The Queensland State Government has granted environmental approval to build Australia's largest coal mine, the Galilee Basin Carmichael coal mine. However, developer Adani still needs to find $16 billion in funding for the project, as well as secure a mining licence in Queensland.
The Environment Department issued 140 conditions late on Tuesday, nine of which related to the protection of the black-throated finch, as required by the Land Court in December after a case brought forward by a conservation group.
"The [Department of Environment and Heritage Protection] is confident the strict conditions ... will ensure this mine will not pose an unacceptable risk to the environment and any potential impacts will be closely monitored," - The Department of Environment and Heritage Project
The $16 billion mine, rail and port project has been marred by protracted legal challenges but has now secured environmental permits from the state and federal governments.
A spokesperson from Adani urged the Queensland Government to prevent any further delay to the granting of the final mining lease.
"While a welcome development, it is now critical that the State Government works actively with us and ensures no further delays can be made to final approvals such as the granting of a mining lease," it said.
"Progress on these approvals is crucial in ensuring the jobs and economic benefits from these projects can flow to regional Queensland at a time these opportunities are sorely needed." - Adani Spokesperson
However, the Queensland Mines Minister Anthony Lynham said a number of statutory obligations needed to be addressed before the Minister would consider granting the lease. These include compensation agreements with remaining landholders and local governments over affected roads in central Queensland.
Two court cases, from traditional owners and the Australian Conservation Foundation, are still ongoing.
The ACF alleges federal environment minister Greg Hunt failed to account for the impact of emissions from Carmichael coal, which some analysts have argued could blow the world’s “carbon budget” to keep temperature rises below the 2C limit recently agreed at the Paris climate conference.
Adani still needs to obtain significant bank funding to realise its $16.5bn mine, rail and port project.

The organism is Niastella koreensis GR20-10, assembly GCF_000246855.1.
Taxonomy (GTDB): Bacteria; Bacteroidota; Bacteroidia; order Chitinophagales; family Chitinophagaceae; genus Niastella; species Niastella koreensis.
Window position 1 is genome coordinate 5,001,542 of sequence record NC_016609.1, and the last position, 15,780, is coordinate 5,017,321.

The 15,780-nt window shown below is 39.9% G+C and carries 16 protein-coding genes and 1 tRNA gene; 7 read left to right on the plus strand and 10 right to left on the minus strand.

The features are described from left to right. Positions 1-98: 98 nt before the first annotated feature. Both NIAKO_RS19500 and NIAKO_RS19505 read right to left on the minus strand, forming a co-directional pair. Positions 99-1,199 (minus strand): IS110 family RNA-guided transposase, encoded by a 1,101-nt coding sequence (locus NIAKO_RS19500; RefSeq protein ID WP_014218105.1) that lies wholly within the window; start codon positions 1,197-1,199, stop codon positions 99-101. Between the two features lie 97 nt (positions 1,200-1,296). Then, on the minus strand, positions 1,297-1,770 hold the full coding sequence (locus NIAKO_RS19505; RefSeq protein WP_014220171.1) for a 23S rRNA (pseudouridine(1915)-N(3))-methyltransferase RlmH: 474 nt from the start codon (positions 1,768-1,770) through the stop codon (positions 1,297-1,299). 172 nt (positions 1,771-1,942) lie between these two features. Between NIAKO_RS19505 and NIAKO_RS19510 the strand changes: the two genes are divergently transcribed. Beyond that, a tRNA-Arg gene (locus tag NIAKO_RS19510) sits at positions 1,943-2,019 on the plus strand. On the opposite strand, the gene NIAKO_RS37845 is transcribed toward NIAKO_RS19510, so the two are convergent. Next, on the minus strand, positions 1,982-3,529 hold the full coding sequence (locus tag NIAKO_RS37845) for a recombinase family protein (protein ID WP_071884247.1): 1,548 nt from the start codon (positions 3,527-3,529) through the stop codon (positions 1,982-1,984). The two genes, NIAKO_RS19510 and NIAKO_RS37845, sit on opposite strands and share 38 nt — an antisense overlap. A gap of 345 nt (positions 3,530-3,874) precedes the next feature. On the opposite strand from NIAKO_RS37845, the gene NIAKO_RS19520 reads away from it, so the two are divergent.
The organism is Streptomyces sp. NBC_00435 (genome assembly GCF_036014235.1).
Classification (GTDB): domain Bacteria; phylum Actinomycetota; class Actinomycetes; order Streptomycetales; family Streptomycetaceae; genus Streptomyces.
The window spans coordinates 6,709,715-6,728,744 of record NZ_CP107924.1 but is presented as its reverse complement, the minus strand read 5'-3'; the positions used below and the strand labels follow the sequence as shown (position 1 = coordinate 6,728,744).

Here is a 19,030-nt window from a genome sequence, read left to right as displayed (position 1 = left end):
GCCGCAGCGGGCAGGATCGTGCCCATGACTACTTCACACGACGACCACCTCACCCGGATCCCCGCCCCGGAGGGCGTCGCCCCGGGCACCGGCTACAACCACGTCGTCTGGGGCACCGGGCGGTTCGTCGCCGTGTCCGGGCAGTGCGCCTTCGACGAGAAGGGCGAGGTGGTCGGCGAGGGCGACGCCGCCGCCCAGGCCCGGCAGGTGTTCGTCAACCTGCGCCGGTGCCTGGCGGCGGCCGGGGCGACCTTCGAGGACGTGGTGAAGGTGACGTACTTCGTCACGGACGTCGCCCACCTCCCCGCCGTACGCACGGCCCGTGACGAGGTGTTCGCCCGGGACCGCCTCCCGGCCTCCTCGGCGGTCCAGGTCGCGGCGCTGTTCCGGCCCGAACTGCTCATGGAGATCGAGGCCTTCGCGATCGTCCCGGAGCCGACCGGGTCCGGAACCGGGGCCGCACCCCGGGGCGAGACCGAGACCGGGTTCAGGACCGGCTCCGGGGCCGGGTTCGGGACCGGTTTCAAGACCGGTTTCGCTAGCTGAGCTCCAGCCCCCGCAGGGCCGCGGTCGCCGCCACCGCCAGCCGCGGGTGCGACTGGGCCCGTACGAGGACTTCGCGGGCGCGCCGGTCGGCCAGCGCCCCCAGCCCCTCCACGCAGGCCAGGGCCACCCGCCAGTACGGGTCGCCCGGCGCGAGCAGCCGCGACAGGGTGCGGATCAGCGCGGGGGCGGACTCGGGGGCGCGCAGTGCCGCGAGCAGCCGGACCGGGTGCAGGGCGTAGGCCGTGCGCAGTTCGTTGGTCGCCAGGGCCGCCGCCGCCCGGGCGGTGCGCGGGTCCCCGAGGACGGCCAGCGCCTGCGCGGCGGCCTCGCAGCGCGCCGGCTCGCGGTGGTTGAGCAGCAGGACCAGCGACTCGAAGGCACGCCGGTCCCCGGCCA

It must convince the Queensland government it has obtained “financial closure” before it will be allowed to begin dredging near Great Barrier Reef waters to expand the Abbot Point export facility.
Scope of the project, contractor and job opportunities
The mine which alone would cost about $4.1bn to build, consisting of six open-cut pits and up to five underground mines, would produce up to 60m tonnes of thermal coal a year for sale in Asian electricity markets, notably to Adani’s own generators in India.
The project is estimated to produce 10,000 new jobs at its peak including electricians, plumbers, fitters, builders, plant operators, drivers, geologists and mining engineers.
The early construction works of what will be Australia’s biggest coal mine will generate about 400 jobs, but 4150 jobs are predicted in construction and another 3800 when the mine starts operating.
The jobs would effectively compensate for almost half the 10,000 jobs lost in the coal industry since the boom ended, but almost all the jobs at Carmichael mine will be fly-in, fly-out because the closest town, Clermont, is 160km away.
Downer Group has already received two Letters of award from Adani advising of its intention to enter into contracts in relation to the Coal Handling and Preparation Plant (CHPP) at the proposed Carmichael Coal Mine in Central Queensland.
The first Letter of Award relates to the engineering, procurement and construction works for the CHPP with the project to be delivered by a joint venture between Downer and POSCO Engineering and Construction Australia Pty Ltd. This contract will be valued at approximately $420 million.
The second Letter of Award relates to the operations and maintenance activities for the CHPP to be performed by Downer, with an estimated value of $260 million over the initial five year term with two additional one year options.
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